Exceeding planned budget after migrating to the Cloud?


By Rajesh Thadhani, Executive Director, Digital Transformation and Services, Crayon Software Experts

It is no doubt that migrating to the cloud is not just a trend. It is here to stay. Today, many businesses have either already begun migrating or are under pressure of doing so. With this transition, however, many are discovering unexpected expenses and are exceeding their budget. Crayon examines the cloud migration, identifies the explanations for these unwanted expenses, and analyses how Cloud usage analysis can also create a culture of accountability ensuring ROI on your cloud spend.

What is happening under cover

The cloud itself is a collection of computing services accessed through the web. The cloud provides access to tools and resources for easy scaling and adaptability. This is often great for speed and innovation but has completely changed the way finance and procurement would look at budgeting. Cloud migration moves physical workloads, IT resources, and applications from on-premise to the cloud environments.

Before boarding this journey to the cloud, every company should first consider how to leverage the cloud strategies that is cost-effective. Paying attention to cloud economics is critical, cloud consumptions forecasting can directly impact bottom lines.

A step back to understand what migration strategies include:

Rehost: This sort of migration is as is ‘lift and shift’ moves your current on-premises assets on to the cloud as is. The model has its limitations as some may require re-architecting for compatibility with the new environment. Keeping everything as is during the migration also can mean forgoing additional cloud functionality. Having said that, this method is great for moving straightforward assets that do not need any alterations but is a risk to software compliance with respect to license mobility.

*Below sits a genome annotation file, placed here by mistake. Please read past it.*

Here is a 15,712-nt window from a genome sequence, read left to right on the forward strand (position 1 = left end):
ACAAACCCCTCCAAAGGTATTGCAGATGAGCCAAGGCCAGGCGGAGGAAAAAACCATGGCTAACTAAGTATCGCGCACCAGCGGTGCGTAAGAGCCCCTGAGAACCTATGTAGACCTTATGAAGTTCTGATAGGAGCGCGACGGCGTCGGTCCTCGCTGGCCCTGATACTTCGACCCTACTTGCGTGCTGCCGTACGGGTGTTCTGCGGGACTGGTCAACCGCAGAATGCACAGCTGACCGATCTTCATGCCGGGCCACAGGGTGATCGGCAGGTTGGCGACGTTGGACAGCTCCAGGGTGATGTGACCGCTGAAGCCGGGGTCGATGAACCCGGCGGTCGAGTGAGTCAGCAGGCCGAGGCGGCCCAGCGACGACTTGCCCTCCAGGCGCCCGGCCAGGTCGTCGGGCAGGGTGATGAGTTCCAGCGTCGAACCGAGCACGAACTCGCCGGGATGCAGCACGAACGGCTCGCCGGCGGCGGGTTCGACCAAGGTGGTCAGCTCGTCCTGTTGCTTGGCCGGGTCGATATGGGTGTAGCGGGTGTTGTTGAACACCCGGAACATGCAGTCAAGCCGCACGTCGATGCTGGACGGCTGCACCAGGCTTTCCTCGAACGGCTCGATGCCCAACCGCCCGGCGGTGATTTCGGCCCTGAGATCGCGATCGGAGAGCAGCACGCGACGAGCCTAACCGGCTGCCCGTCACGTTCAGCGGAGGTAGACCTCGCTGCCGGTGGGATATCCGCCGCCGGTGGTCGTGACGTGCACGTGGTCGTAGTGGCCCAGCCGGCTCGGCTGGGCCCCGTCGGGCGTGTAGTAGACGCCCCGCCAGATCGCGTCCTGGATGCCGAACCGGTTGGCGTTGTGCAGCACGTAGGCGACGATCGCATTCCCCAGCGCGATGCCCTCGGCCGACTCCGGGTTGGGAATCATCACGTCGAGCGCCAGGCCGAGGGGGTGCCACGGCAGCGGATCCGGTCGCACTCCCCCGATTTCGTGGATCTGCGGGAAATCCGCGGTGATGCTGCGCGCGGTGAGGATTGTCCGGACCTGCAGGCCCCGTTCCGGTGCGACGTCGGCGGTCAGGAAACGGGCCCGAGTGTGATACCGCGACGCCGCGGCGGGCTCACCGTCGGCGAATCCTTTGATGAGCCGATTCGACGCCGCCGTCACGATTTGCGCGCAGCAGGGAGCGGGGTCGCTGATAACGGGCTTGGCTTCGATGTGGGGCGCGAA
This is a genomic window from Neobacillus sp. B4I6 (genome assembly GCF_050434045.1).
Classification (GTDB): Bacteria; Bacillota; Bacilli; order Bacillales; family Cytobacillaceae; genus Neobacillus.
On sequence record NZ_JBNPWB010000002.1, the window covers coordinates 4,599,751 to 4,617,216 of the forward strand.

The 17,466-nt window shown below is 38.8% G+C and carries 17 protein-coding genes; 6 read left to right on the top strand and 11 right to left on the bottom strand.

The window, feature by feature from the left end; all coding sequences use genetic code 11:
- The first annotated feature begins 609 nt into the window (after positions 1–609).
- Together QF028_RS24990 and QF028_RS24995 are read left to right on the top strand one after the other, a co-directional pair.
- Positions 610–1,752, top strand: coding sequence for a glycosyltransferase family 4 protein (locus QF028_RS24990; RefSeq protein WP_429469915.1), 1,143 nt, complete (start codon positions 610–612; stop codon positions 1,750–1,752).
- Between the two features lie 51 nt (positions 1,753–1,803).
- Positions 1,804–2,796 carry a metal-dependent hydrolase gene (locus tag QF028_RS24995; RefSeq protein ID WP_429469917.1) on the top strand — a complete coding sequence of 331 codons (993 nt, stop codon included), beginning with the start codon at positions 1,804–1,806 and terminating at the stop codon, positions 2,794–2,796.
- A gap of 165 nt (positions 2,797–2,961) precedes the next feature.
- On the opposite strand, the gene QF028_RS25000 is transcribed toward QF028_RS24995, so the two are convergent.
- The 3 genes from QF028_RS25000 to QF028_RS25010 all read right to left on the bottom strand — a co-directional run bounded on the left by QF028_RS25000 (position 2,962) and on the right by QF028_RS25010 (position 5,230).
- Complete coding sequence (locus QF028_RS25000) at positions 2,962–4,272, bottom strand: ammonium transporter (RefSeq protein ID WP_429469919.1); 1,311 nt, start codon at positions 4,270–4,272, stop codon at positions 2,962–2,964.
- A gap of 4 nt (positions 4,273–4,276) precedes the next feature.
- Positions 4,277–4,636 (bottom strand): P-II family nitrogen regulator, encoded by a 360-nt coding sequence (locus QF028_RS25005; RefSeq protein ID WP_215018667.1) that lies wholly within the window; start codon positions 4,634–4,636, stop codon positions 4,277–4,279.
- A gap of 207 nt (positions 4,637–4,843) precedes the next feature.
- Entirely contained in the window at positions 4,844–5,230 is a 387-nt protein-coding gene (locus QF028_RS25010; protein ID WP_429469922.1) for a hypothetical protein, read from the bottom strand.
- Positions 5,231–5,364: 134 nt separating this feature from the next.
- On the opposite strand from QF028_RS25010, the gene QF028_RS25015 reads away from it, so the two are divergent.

Replatform: While Rehost does not use any advantages of the Cloud other than migrating to the cloud. Re-platforming, with some additional re architecting supports cloud infrastructure optimisation. The assets in the new cloud environment can now scale, automate and update infrastructure as required, thereby saving you costs. 

Refactoring: We rebuild digital assets from scratch by replacing the old assets with new cloud-native ones. While refactoring is exhaustive process, it needs to be done very systematically by experts. And of courses, some applications need to be rebuilt using cloud technologies for optimum use.

 Some tips for those who have already moved and need to optimise costs:

  • Delete disk storage if it has been unattached for two weeks, as it is unlikely the same storage will be used again. 
  • Set a standardised policy in your organisation for the number of snapshots or images to be retained per object and for how long. Note, a recovery occurs from the most recent snapshot.
  • Check to shut down VMs that have a max CPU < 5 per cent over the past 30 days, it is worth investigating.
  • VMs that have an average CPU < 5 per cent and max CPU < 20 per cent for 30 days are a good place to start rightsizing or termination.
  • Analysis has revealed that upgrading VMs to the latest generation saves millions of dollars per year.
  • Premium storage is billed based on the total disk size, regardless of consumption or use. Keep a close eye on utilisation of premium storage to minimize wasted cost.
  • For further cost savings, organisations can opt for the standard availability model and local redundancy.
  • There could be greater cost savings by leveraging reservations combined with the Azure Hybrid Benefit, this allows you to leverage your existing on-premise Windows Server and SQL Server licenses in Azure.
  • Set targets for weekly hours of running non-production systems. A planned target of example, less than 80 hours per week, could save you thousands of dollars per month.
  • Convert any hot tier objects older than 30 days to a cool tier.


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